Out Legislators Blast Weiner on ’Dyke’ Comment
Out New York legislators are up in arms with mayoral candidate Anthony Weiner for his response to a voter who referred to Christine Quinn as a "dyke," as reported in a June 19 Washington Post article. Assemblywoman Deborah Glick and out NY State Senator Brad Hoylman are demanding an immediate apology from the former congressman and mayoral candidate.
"We are appalled by the account in the Washington Post of Anthony Weiner's unacceptable response to a prospective voter's homophobic, misogynistic slur in reference to Christine Quinn," said the two in a June 20 statement.
In the June 19 Washington Post story "Big Apple's big battle: Democrats vie to succeed Michael Bloomberg as mayor" by Jason Horowitz, the author accounts an exchange between Weiner and an elderly woman.
"You a registered Democrat?" he asked an elderly woman wheeling a shopping cart by him.
"I am," she said. "And I'm not voting for uh, what's her name? The dyke."
"Okay. I just need you to sign the petition to get me on the ballot," said Weiner, who then noticed the incredulous reaction of a reporter and added, "and you really shouldn't talk that way about people."
Assemblywoman Deborah Glick and NY State Senator Brad Hoylman
"Oh, I'm sorry," the woman said.
"It's okay," Weiner responded. "It's not your fault."
"Weiner's response to this blatant display of homophobia is completely inappropriate and extremely alarming," said Hoylman and Glick. "There is nothing 'okay' about homophobia, and it's never 'okay' to condone bias-based slurs or hate speech of any kind."
In his defense, Weiner cited his history as one of the earliest endorsers of gay marriage in the New York congressional delegation, adding that he had worked his entire career, in an often very conservative district that had a heavy Orthodox Jewish and religious Catholic constituency, to embrace the ideas of civil liberties for all people.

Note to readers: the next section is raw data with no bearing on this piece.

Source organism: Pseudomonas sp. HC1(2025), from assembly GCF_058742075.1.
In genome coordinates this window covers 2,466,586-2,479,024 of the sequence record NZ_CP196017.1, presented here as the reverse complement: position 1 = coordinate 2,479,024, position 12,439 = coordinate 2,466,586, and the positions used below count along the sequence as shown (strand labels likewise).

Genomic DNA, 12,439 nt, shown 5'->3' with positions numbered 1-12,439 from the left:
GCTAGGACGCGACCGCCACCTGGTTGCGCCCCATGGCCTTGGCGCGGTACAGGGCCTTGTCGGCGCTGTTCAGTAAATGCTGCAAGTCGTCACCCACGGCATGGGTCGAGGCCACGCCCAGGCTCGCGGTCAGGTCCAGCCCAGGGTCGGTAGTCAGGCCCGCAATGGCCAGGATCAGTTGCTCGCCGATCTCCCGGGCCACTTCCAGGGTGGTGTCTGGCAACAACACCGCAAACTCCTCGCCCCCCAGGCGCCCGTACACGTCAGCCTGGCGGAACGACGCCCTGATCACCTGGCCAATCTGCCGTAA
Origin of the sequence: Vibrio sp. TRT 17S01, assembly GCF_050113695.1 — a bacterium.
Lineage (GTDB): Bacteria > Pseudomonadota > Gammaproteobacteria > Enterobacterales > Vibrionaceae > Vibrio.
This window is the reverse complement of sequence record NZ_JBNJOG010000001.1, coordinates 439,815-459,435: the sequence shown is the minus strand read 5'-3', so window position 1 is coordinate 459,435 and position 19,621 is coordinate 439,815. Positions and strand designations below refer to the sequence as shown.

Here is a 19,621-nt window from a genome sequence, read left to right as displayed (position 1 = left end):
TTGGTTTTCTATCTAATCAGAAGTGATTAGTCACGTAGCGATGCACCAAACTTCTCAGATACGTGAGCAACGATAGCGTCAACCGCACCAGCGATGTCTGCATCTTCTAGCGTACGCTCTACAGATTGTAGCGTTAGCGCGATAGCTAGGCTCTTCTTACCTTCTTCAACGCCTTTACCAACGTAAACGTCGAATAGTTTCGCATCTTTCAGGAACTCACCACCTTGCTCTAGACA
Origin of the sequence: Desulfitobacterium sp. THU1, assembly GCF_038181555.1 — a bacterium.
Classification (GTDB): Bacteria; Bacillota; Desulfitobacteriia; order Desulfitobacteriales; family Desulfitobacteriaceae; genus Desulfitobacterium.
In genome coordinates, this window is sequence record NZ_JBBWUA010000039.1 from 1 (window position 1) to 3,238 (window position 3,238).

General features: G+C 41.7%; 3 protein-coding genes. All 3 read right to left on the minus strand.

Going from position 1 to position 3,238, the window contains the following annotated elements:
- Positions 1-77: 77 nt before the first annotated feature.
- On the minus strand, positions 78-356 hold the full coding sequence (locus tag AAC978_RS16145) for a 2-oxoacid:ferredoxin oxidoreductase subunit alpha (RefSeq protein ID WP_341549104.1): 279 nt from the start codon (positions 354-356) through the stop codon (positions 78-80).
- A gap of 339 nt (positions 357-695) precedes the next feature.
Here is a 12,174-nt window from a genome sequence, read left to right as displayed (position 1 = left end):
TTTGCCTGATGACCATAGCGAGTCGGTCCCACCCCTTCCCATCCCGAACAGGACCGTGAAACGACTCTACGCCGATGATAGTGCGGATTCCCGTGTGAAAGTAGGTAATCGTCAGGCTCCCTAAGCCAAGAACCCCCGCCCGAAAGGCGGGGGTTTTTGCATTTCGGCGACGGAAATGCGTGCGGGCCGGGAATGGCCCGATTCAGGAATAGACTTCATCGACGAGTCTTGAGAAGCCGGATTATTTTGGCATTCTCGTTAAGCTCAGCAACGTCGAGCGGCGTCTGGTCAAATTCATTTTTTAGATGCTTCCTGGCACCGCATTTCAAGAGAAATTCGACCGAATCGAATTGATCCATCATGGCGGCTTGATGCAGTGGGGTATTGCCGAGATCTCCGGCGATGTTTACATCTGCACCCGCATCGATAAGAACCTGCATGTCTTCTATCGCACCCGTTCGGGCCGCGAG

"Let me make it clear that when I heard the...woman make that remark, I immediately admonished her not to say anything further," Weiner told reporters today after a speech on health policy. "I have no memory of saying anything beyond that to the woman."
Hoylman and Glick are demanding an immediate apology from Weiner on behalf of LGBT and women New Yorkers, opining that, "The voter's use of the term demonstrates the challenges women candidates and lesbians in particular face, and Weiner's failure to swiftly and firmly condemn her language demonstrates his lack of moral courage."
Weiner said the campaign plans to put out a statement, because "there seems to have been interest."
"What the statement would be is that I admonished the woman at the time and my value, that I want to reiterate, is that there should be no slurs like this of any kind," he said. "I think that what was said was wrong. I said it at the time. Any other impression that might have been left was wrong. I admonished it."